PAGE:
Bed-Stuy Is Burning: A Novel

Image of Bed-Stuy Is Burning: A Novel
Release Date: 
July 10, 2017
Atria Books
Reviewed by: 

Novelists are not immune to what’s going on around them and clearly author Brian Platzer, who lives in the largely black and gentrifying Brooklyn neighborhood of Bedford-Stuyvesant, has drawn on his own life in his first novel.

At the center, there is a white couple—Aaron and Amelia—with a baby living in a black neighborhood or, perhaps more accurately, as Amelia feels, they are invading the black neighborhood with their own privilege and money. This is well-trod ground if you live in virtually any large city but novelist Platzer attacks it as though it’s a revelation. 

Protagonist Aaron is a former rabbi who lost his job because of his addictive gambling. He stole/borrowed the temple’s funds to place a large bet, won, and returned the money the next day but the head rabbi doesn’t much care. Win, lose or draw, it’s the stealing/borrowing of the funds that earns Aaron the ax. 

But don’t feel too badly for Aaron. He’s got a talent for making money and becomes a financial guy. His wife Amelia is a celebrity journalist who desperately wants to stop writing what is her bread and butter: fawning profiles of celebrities. She aspires to greater things. She wants to write about the gentrification and inequality of her neighborhood.

She gets her chance one explosive day when the local populace riots and invades her brownstone. For various reasons, the police are absent and things get progressively worse. This is the beginning of the fatal flaws throughout this novel.

As everyone knows, fiction must be believable. The idea that the entire New York City police force—35,000 officers strong—would not have enough resources to protect its citizens in brownstone Brooklyn against a home invasion that goes on for hours is ludicrous.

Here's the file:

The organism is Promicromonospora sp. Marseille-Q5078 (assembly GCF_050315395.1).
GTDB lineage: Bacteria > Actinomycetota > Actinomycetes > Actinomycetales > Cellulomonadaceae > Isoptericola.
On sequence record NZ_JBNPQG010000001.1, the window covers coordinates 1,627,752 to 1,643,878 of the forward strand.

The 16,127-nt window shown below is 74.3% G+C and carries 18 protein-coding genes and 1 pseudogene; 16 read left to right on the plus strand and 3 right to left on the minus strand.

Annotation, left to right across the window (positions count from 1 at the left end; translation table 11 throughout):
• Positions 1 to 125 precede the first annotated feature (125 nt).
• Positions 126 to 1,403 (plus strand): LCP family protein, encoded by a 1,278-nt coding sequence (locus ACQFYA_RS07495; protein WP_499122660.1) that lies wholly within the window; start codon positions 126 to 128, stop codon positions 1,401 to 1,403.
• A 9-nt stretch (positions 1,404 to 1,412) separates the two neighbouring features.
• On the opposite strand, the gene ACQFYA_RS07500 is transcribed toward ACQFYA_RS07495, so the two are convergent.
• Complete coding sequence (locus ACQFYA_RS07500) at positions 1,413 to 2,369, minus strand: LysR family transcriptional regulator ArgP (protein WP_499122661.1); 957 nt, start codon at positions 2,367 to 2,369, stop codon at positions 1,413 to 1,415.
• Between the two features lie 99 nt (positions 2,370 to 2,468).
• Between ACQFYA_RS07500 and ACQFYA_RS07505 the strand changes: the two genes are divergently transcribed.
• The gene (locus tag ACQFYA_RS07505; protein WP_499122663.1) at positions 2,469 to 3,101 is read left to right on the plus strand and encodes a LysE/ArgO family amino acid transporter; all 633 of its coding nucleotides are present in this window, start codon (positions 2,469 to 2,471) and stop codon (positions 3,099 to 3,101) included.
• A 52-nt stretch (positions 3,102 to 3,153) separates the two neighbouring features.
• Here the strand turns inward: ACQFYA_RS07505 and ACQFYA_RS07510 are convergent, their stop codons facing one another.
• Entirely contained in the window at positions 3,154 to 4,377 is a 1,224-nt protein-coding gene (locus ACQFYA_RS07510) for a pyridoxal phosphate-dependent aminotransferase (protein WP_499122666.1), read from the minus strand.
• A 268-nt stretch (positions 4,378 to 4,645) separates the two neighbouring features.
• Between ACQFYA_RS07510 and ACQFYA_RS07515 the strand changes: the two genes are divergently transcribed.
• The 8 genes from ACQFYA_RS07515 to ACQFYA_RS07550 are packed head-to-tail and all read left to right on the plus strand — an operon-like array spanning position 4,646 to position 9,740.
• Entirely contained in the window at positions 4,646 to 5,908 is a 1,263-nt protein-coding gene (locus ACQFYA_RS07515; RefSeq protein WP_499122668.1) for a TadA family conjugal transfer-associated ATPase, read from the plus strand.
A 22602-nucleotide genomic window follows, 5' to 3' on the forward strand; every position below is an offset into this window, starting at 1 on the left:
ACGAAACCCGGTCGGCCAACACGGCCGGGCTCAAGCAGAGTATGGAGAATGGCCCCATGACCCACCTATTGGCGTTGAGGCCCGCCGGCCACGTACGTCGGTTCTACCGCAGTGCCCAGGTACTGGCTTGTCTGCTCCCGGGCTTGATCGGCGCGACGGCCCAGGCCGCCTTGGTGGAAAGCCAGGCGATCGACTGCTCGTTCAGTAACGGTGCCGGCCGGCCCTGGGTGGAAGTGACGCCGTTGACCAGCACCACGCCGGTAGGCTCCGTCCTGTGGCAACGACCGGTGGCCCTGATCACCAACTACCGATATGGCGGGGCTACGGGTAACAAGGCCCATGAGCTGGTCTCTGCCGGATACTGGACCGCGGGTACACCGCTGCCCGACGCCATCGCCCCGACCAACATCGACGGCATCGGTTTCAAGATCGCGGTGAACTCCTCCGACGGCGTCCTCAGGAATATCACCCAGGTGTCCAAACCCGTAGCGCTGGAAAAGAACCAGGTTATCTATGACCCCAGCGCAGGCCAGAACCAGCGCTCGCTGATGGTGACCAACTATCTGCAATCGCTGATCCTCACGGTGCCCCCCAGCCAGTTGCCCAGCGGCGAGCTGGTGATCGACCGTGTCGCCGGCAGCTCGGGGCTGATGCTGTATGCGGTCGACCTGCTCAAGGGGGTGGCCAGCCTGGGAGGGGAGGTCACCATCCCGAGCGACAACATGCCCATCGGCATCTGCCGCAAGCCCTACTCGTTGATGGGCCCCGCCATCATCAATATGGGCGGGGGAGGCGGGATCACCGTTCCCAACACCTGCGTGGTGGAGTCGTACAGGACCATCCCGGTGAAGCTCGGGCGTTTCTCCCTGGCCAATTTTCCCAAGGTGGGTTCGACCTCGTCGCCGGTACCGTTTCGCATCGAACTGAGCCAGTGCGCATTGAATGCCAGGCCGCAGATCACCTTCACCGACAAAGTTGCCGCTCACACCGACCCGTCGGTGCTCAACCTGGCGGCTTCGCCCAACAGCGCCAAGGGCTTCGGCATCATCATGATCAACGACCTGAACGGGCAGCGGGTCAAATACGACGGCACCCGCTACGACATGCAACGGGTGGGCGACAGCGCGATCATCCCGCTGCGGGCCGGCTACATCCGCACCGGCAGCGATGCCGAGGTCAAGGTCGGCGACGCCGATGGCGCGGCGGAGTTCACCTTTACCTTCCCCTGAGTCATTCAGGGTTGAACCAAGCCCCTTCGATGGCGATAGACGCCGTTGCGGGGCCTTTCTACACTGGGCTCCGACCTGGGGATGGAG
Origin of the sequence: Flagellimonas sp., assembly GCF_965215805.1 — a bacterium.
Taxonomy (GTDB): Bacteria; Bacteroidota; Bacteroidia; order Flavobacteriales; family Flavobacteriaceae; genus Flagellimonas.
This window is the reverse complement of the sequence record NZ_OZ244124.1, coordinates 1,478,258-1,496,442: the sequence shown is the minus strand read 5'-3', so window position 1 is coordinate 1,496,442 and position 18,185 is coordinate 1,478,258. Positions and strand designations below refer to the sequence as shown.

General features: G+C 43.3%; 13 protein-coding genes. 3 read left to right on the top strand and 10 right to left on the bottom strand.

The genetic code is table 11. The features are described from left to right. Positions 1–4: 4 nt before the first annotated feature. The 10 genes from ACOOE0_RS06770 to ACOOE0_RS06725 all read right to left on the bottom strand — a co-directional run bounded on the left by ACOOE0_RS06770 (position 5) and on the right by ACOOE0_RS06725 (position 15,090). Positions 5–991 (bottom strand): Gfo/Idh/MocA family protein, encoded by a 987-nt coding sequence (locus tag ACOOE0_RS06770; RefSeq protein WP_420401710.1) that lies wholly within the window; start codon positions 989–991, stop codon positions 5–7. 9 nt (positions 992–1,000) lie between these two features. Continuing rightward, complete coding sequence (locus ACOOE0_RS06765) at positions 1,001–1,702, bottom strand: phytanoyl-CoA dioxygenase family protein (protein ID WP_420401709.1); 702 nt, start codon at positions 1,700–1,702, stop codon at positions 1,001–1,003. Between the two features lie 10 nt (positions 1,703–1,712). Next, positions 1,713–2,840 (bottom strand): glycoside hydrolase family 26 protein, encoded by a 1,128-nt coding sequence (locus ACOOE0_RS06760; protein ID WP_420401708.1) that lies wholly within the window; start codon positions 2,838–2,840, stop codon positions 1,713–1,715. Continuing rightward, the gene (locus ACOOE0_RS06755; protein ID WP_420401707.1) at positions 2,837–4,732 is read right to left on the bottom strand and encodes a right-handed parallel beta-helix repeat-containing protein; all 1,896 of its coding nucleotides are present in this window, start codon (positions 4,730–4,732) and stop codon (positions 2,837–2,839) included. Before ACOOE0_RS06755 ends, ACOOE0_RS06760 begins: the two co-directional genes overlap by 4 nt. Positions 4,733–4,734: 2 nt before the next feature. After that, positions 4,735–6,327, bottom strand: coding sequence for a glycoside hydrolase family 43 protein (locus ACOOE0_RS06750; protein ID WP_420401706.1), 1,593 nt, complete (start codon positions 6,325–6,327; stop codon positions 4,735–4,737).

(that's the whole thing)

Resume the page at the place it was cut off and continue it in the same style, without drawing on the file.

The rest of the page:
Not to mention that gunshots are fired inside that house and a man is left lying dead in the doorway. Another is dead outside. Still, no police.

Instead, we’re expected to believe that Aaron can calm down the angry mob outside his house by quoting Bible passages! 

If you can abide this fantasy, maybe the insulting plot devices to come won’t bother you either. In Platzer’s book—no matter his supposedly heightened sensitivity—nary a white person is injured but two black men are shot to death. Someone needs to be sacrificed for all this violence.

On top of that, Amelia buys her way out of trouble by handing a poor black teenage girl a check for $50,000. When she has trouble cashing the check, Aaron comes to the rescue—he gives the teenage girl $130,000 in cash. Blood money for his bad conscience you see.

The teenage girl’s life becomes fodder for Amelia who achieves her dream of becoming a crusading journalist. She uses the girl’s life to highlight the inequality of Bed-Stuy and turns it into a book. The girl eventually writes her own piece for the New York Post letting the world know that Amelia paid her source, a gigantic journalism no-no.

Aaron shrugs it off, telling Amelia not to mind those yellow journalists. They can’t touch her. And Amelia’s agent is positively ecstatic because Amelia’s book is about to hit the bookshelves.

It’s as though social media doesn’t exist. No one will see that Post article, the once and future rabbi proclaims to his wife. “The New York Post,” he [Aaron] said, “won’t be enough to tarnish the reputation you’ve built over this last year and a half.”

Wanna bet? If that dialogue sounds wooden, you’re in for a bunch more. Just listen to the character of Police Commissioner Bill Bratton who is nowhere near as articulate or intelligent as the real Bill Bratton. Or how about when Amelia lectures the Police Commissioner in front of a roomful of cops and journalists? It’s truly cringe-worthy.

The setup of this novel is interesting, but the plotting falls apart, and we’re left with a polemic about the dangers of gentrification. Yeah, we know.